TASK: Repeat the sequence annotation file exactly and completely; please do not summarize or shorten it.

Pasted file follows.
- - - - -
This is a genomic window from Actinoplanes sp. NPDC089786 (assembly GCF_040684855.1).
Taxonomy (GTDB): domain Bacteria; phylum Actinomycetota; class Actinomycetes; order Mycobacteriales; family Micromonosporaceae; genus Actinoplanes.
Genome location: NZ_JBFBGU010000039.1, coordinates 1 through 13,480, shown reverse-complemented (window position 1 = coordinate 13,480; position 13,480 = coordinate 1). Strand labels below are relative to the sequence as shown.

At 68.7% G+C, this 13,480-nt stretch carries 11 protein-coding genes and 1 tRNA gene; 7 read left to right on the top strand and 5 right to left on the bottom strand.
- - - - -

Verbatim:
This is a genomic window from Actinoplanes sp. NPDC089786 (assembly GCF_040684855.1).
Taxonomy (GTDB): domain Bacteria; phylum Actinomycetota; class Actinomycetes; order Mycobacteriales; family Micromonosporaceae; genus Actinoplanes.
Genome location: NZ_JBFBGU010000039.1, coordinates 1 through 13,480, shown reverse-complemented (window position 1 = coordinate 13,480; position 13,480 = coordinate 1). Strand labels below are relative to the sequence as shown.

At 68.7% G+C, this 13,480-nt stretch carries 11 protein-coding genes and 1 tRNA gene; 7 read left to right on the top strand and 5 right to left on the bottom strand.